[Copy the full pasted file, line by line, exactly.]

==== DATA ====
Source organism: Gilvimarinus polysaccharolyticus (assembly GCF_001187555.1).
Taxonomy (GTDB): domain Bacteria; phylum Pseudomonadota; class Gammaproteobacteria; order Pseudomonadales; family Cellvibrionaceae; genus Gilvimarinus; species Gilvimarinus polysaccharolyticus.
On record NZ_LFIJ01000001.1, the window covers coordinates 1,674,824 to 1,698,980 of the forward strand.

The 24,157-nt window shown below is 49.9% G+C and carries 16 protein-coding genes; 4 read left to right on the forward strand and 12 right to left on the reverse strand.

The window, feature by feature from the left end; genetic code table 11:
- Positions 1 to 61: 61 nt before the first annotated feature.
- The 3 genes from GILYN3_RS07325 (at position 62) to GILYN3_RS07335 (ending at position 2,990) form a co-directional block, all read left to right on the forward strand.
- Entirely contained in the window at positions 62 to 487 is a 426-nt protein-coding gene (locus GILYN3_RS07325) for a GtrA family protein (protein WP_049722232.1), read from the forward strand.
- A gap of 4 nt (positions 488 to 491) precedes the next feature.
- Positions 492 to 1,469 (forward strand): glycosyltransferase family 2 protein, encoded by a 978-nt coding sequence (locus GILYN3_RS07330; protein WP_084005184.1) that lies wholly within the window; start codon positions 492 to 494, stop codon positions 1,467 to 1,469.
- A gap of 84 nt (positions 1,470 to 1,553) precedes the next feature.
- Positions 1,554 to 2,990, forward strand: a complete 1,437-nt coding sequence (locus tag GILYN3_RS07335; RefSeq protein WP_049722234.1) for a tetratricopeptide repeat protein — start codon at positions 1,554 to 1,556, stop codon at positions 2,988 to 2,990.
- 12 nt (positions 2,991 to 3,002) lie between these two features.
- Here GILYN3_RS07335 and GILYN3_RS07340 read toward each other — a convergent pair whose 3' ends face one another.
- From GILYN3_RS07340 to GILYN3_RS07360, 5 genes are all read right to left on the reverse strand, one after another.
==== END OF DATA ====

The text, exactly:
Source organism: Gilvimarinus polysaccharolyticus (assembly GCF_001187555.1).
Taxonomy (GTDB): domain Bacteria; phylum Pseudomonadota; class Gammaproteobacteria; order Pseudomonadales; family Cellvibrionaceae; genus Gilvimarinus; species Gilvimarinus polysaccharolyticus.
On record NZ_LFIJ01000001.1, the window covers coordinates 1,674,824 to 1,698,980 of the forward strand.

The 24,157-nt window shown below is 49.9% G+C and carries 16 protein-coding genes; 4 read left to right on the forward strand and 12 right to left on the reverse strand.

The window, feature by feature from the left end; genetic code table 11:
- Positions 1 to 61: 61 nt before the first annotated feature.
- The 3 genes from GILYN3_RS07325 (at position 62) to GILYN3_RS07335 (ending at position 2,990) form a co-directional block, all read left to right on the forward strand.
- Entirely contained in the window at positions 62 to 487 is a 426-nt protein-coding gene (locus GILYN3_RS07325) for a GtrA family protein (protein WP_049722232.1), read from the forward strand.
- A gap of 4 nt (positions 488 to 491) precedes the next feature.
- Positions 492 to 1,469 (forward strand): glycosyltransferase family 2 protein, encoded by a 978-nt coding sequence (locus GILYN3_RS07330; protein WP_084005184.1) that lies wholly within the window; start codon positions 492 to 494, stop codon positions 1,467 to 1,469.
- A gap of 84 nt (positions 1,470 to 1,553) precedes the next feature.
- Positions 1,554 to 2,990, forward strand: a complete 1,437-nt coding sequence (locus tag GILYN3_RS07335; RefSeq protein WP_049722234.1) for a tetratricopeptide repeat protein — start codon at positions 1,554 to 1,556, stop codon at positions 2,988 to 2,990.
- 12 nt (positions 2,991 to 3,002) lie between these two features.
- Here GILYN3_RS07335 and GILYN3_RS07340 read toward each other — a convergent pair whose 3' ends face one another.
- From GILYN3_RS07340 to GILYN3_RS07360, 5 genes are all read right to left on the reverse strand, one after another.